adapt technology to their o*n needs E#imon 1?>1J =reen(aum) <yng 1??1J "ac/ay
1??2F+ There$ore) it is important that !isions o$ the $uture are not regarded as static goals
to (e attained) (ut rather as the starting point $or continual change and adaptation+
This section has descri(ed three /no*ledge construction processes crucial to
de!elopment o$ domain-oriented systems+ ach o$ these processes in!ol!es generating
ne* and shared understandings o$ *or/ and o$ ho* *or/ might (e impro!ed+ The next
section presents a theoretical (asis $or understanding the cogniti!e mechanisms (eneath
these three processes) and ho* the processes might (e supported+
$revious )ome Contents 2e3t 4 ,-/- Constructionism
This page *as last (uilt on Cri) #ep 4) 1??4 at 6:9?:21 7"+
7lease send any comments or suggestions to ost*aldKcs+colorado+edu+
Than/sL - Monathan
Annual Con!ention
7re-Con$erence Institute: &esearch-;ased Comprehension 7ractices
San Francisco Cali!ornia
April "# "$$"
Session Title: Overcoming Comprehension Challenges: Assisting Struggling Students
to Eliminate Comprehension Difficulties
%. &ay &eut'el
Emma Eccles (ones Center !or Early Childhood Education
)tah State )niversity
&eut'el) 3+ &+ N Cooter) &+ ;+ (2999)+ *eaching Children to &ead+ Putting the Pieces
*ogether+ Upper
#addle &i!er) OM: "errill:7rentice-1all+
A Sampling o+ Comprehension $ro'lems
#tudents do not ha!e the necessary (ac/ground /no*ledge to understand a speci$ic topic+
&eaders may ha!e *ell-de!eloped (ac/ground /no*ledge $or a topic) (ut authors $ail to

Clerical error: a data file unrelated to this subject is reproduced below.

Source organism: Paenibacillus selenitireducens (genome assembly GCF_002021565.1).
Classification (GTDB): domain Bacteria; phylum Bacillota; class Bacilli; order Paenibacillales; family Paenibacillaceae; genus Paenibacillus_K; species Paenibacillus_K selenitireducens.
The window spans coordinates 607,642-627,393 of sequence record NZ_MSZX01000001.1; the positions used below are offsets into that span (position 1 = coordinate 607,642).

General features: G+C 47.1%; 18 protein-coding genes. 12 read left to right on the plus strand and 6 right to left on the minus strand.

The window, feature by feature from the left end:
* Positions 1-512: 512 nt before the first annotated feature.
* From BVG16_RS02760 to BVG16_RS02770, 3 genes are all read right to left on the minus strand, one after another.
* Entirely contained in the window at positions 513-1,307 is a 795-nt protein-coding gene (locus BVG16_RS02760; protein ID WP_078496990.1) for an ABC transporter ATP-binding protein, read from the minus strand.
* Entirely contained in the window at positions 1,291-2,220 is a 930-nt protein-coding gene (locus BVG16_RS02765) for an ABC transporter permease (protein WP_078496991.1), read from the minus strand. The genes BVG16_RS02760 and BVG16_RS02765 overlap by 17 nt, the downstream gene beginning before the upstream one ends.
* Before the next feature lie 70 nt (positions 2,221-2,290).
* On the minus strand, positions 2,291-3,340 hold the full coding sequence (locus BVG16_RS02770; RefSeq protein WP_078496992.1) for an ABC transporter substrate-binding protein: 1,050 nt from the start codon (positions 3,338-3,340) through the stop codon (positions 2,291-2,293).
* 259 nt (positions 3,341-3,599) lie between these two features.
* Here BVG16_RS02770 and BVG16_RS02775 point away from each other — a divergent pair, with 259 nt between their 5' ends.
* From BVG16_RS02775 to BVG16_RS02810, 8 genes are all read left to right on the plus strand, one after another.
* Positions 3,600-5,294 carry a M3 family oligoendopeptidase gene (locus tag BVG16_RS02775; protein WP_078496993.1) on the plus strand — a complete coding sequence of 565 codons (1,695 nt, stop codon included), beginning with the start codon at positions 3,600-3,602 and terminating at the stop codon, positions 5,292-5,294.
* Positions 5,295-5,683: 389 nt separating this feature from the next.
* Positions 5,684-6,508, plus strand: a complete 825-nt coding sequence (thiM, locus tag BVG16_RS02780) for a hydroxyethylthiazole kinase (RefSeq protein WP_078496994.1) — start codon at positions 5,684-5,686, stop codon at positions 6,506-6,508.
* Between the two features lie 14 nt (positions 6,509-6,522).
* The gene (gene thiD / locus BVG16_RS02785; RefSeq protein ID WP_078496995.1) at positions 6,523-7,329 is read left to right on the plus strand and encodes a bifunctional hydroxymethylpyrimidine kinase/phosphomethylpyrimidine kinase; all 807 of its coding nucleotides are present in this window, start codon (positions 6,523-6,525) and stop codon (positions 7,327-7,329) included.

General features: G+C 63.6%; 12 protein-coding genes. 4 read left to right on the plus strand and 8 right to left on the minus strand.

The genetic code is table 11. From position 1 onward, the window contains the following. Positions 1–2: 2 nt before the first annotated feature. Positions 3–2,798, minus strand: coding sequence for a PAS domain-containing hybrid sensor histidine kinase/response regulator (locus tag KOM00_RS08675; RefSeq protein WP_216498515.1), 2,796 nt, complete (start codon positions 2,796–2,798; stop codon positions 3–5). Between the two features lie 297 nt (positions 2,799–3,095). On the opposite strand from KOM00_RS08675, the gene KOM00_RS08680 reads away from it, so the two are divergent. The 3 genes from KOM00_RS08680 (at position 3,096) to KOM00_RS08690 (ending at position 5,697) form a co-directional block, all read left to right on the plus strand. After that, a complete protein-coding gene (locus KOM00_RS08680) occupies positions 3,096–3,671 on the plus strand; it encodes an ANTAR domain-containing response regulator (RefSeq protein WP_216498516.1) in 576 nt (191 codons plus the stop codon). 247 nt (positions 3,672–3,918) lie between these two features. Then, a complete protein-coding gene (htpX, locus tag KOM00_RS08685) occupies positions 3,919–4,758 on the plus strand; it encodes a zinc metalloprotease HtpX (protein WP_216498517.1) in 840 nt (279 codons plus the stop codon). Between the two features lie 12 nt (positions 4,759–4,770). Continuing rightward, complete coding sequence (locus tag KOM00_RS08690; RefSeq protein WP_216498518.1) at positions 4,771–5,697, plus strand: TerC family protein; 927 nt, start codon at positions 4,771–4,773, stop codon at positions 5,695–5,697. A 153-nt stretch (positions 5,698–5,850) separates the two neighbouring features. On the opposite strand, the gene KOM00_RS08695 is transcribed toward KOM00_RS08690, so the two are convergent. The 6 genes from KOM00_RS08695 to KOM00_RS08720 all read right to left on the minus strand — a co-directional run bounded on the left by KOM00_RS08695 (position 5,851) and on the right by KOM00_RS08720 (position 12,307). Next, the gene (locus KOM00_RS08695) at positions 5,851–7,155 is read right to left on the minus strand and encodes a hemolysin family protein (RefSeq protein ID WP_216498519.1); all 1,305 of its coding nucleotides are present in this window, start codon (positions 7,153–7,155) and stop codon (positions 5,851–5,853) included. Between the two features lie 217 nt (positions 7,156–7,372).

enough in$ormation to access their /no*ledge+
Teachers may not help students acti!ate appropriate (ac/ground /no*ledge or
&eaders may acti!ate their (ac/ground /no*ledge to understand a text (ut $ail to change
it *hen
the text demands a change+
&eaders may not /no* an important *ord in the text+
&eaders may /no* one meaning $or a *ord in a text (ut the author used it to mean
something else+
&eaders may not /no* ho* to recogni'e and use text organi'ation+
&eaders may not recogni'e *hen they do not understand the message o$ the author+
&eaders $ail to shi$t the rele!ant $rom the irrele!ant+
&eaders $ail to select appropriate strategies $or understanding a text+
Assessing Student’s Background Knowledge and Experiences - PReP
ChildrenPs (ac/ground in$ormation and experiences are among the most important
contri(utors or
inhi(itors o$ comprehension+ &esearchers ha!e determined that students *ho possess a
great deal o$
(ac/ground in$ormation a(out a su(8ect tend to recall greater amounts o$ in$ormation
more accurately $rom
reading than do students *ith little or no (ac/ground /no*ledge (7earson) 1ansen) N
=ordon) 1?6?J Carr